The Good Seed: Holiday Lights

Lynn Coulter
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 Atlanta Botanical Garden holiday lights

The winter holidays have a special magic. Kids are out of school, mysterious packages stack up around the Christmas tree, and homes start to smell like gingerbread and pine. In some parts of the country, people break out sleds and skates. Not where I live, unfortunately. Here in the Deep South, we rarely see snow except on Christmas cards—and there aren’t many of those around anymore.

But colorful holiday lights are everywhere, and some of the best places to see them are in botanical gardens across the U.S.

In Colorado, the Denver Botanic Garden’s “Blossoms of Lights” display runs from Nov. 29, 2013 through Jan. 1, 2014. This year, 70 percent of the garden’s one million lights, used on animated sculptures, trees, and various designs, will be energy efficient LEDs. Visitors can purchase special HoloSpex glasses that make the lights look like shimmering 3D shapes.

 

Holiday Nights at Atlanta Botanical Garden

 

In Georgia, the Atlanta Botanical Garden will once again present “Garden Nights, Holiday Lights.” This exhibit, which opens Nov. 16, 2013 through Jan. 4, 2014, uses a million-plus LED lights. It’s one of the biggest “green,” or energy-efficient, light shows in the U.S.

LEDs are becoming more and more popular, not just for holiday decorations in botanical gardens, but in parks, downtown areas, neighborhoods, and homes. Switching saves money in the long run, because bulbs don’t have to be replaced as often, and they use less electricity.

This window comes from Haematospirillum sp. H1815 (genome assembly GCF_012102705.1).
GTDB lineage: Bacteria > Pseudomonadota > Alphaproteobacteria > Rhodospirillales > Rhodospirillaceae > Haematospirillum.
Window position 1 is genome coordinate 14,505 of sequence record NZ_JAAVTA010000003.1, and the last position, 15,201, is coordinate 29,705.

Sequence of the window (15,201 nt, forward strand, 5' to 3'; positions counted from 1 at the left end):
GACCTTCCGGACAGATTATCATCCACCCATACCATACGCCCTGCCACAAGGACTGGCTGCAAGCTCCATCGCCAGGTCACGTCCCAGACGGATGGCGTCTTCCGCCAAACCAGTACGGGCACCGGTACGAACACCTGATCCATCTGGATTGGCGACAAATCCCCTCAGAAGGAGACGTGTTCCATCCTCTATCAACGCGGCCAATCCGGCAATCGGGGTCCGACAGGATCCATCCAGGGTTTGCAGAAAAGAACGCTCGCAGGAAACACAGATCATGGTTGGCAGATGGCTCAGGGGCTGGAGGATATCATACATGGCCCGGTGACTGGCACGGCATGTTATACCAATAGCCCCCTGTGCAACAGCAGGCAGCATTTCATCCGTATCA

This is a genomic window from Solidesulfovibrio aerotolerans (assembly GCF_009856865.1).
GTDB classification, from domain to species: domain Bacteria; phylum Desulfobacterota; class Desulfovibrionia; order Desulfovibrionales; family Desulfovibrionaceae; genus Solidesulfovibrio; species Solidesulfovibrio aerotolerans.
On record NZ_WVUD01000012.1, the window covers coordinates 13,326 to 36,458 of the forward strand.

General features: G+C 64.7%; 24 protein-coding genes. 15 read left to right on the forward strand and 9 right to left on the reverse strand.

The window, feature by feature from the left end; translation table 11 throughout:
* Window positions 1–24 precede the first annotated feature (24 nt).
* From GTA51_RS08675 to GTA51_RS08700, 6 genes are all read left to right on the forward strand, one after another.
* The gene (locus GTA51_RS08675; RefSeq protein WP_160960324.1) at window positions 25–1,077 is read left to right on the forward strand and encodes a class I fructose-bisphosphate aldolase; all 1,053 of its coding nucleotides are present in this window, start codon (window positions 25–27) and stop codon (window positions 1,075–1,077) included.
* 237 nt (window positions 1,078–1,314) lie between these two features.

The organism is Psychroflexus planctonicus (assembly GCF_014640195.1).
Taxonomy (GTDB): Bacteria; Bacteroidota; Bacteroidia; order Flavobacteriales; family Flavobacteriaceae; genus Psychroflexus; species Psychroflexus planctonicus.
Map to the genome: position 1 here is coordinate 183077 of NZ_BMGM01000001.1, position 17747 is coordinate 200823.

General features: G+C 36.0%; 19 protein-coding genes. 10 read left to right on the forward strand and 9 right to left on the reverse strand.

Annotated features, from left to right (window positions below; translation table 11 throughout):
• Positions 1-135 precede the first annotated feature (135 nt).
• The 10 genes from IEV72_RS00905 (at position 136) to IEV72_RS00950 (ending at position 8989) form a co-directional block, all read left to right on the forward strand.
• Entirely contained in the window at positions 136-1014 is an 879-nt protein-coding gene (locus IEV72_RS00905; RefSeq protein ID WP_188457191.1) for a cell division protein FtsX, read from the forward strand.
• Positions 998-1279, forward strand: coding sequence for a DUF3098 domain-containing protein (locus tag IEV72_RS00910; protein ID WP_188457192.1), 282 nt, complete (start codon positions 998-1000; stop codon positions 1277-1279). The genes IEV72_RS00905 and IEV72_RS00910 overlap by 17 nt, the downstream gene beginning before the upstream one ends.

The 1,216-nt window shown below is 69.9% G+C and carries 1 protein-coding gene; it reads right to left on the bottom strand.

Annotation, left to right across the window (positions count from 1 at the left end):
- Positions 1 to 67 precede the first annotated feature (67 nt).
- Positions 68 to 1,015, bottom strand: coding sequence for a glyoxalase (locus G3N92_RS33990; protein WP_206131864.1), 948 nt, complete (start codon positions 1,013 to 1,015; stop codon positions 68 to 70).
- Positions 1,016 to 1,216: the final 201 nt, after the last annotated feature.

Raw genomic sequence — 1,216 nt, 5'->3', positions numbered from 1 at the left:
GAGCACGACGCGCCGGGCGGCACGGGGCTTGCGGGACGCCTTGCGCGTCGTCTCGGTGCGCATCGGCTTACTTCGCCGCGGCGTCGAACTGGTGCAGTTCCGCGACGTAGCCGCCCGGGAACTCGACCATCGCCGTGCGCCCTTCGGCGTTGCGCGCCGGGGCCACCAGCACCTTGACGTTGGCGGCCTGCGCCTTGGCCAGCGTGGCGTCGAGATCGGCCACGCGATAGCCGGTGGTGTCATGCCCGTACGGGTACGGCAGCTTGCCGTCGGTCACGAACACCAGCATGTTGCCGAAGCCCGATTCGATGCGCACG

This year, recycle your old holiday lighting at Home Depot stores during the fifth annual “Eco-Options Holiday Light Exchange,” a program that lets you trade in your incandescent holiday lights for discounts on energy efficient LED holiday lights. The program runs from Nov. 7 to Nov. 17, 2013.

Toss those old lights for $3 off a Home Accents Holiday purchase; $4 off a Martha Stewart Living or GE purchase; and $5 off an EcoSmart and Lightshow purchase. There’s a limit of five discounts per customer.

If all the decorative lights bought in the U.S. this year were Energy Star-certified, we would:

  • Prevent 1 billion pounds of greenhouse gas emissions each year, equivalent to the emissions from about 95,000 cars
  • Save more than 700 million kilowatts of electricity per year
  • Save about $100 million in annual energy costs

Helping save the earth is a holiday gift we can give ourselves. Here’s to keeping a little more green in our wallets, and a lot more greenery on our planet.

We wish you a very Merry Christmas!

All images: 2012 Garden Nights, Holiday Lights display, courtesy of Atlanta Botanical Garden/Joey Ivanesco

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